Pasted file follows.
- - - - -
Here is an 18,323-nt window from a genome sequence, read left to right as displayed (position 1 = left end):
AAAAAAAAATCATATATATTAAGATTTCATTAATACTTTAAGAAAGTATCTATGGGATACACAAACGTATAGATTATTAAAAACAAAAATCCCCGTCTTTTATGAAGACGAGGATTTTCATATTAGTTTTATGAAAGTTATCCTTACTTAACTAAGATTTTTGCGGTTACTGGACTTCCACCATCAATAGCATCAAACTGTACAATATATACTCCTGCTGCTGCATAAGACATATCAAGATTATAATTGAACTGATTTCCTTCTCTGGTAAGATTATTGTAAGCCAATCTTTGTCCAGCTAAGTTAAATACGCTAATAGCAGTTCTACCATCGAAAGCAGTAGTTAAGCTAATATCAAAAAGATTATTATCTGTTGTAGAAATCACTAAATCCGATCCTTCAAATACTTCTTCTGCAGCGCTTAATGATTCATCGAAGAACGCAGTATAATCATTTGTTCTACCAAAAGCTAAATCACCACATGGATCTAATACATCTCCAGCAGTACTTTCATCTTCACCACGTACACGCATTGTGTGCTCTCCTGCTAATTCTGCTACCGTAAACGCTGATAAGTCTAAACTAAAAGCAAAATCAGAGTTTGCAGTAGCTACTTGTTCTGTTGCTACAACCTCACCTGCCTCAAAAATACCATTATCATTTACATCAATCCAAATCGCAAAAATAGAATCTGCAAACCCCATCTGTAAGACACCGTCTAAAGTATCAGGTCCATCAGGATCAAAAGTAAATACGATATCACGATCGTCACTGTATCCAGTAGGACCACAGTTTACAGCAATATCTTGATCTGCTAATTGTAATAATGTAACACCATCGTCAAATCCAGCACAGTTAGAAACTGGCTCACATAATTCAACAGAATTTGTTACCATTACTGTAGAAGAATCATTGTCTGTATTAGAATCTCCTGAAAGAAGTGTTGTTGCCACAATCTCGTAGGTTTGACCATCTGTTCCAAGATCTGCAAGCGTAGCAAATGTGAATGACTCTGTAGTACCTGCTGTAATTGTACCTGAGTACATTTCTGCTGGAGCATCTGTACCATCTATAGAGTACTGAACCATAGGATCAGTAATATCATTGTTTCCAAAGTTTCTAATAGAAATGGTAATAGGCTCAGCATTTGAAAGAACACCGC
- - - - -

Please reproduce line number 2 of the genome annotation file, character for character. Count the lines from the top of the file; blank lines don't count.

AAAAAAAAATCATATATATTAAGATTTCATTAATACTTTAAGAAAGTATCTATGGGATACACAAACGTATAGATTATTAAAAACAAAAATCCCCGTCTTTTATGAAGACGAGGATTTTCATATTAGTTTTATGAAAGTTATCCTTACTTAACTAAGATTTTTGCGGTTACTGGACTTCCACCATCAATAGCATCAAACTGTACAATATATACTCCTGCTGCTGCATAAGACATATCAAGATTATAATTGAACTGATTTCCTTCTCTGGTAAGATTATTGTAAGCCAATCTTTGTCCAGCTAAGTTAAATACGCTAATAGCAGTTCTACCATCGAAAGCAGTAGTTAAGCTAATATCAAAAAGATTATTATCTGTTGTAGAAATCACTAAATCCGATCCTTCAAATACTTCTTCTGCAGCGCTTAATGATTCATCGAAGAACGCAGTATAATCATTTGTTCTACCAAAAGCTAAATCACCACATGGATCTAATACATCTCCAGCAGTACTTTCATCTTCACCACGTACACGCATTGTGTGCTCTCCTGCTAATTCTGCTACCGTAAACGCTGATAAGTCTAAACTAAAAGCAAAATCAGAGTTTGCAGTAGCTACTTGTTCTGTTGCTACAACCTCACCTGCCTCAAAAATACCATTATCATTTACATCAATCCAAATCGCAAAAATAGAATCTGCAAACCCCATCTGTAAGACACCGTCTAAAGTATCAGGTCCATCAGGATCAAAAGTAAATACGATATCACGATCGTCACTGTATCCAGTAGGACCACAGTTTACAGCAATATCTTGATCTGCTAATTGTAATAATGTAACACCATCGTCAAATCCAGCACAGTTAGAAACTGGCTCACATAATTCAACAGAATTTGTTACCATTACTGTAGAAGAATCATTGTCTGTATTAGAATCTCCTGAAAGAAGTGTTGTTGCCACAATCTCGTAGGTTTGACCATCTGTTCCAAGATCTGCAAGCGTAGCAAATGTGAATGACTCTGTAGTACCTGCTGTAATTGTACCTGAGTACATTTCTGCTGGAGCATCTGTACCATCTATAGAGTACTGAACCATAGGATCAGTAATATCATTGTTTCCAAAGTTTCTAATAGAAATGGTAATAGGCTCAGCATTTGAAAGAACACCGC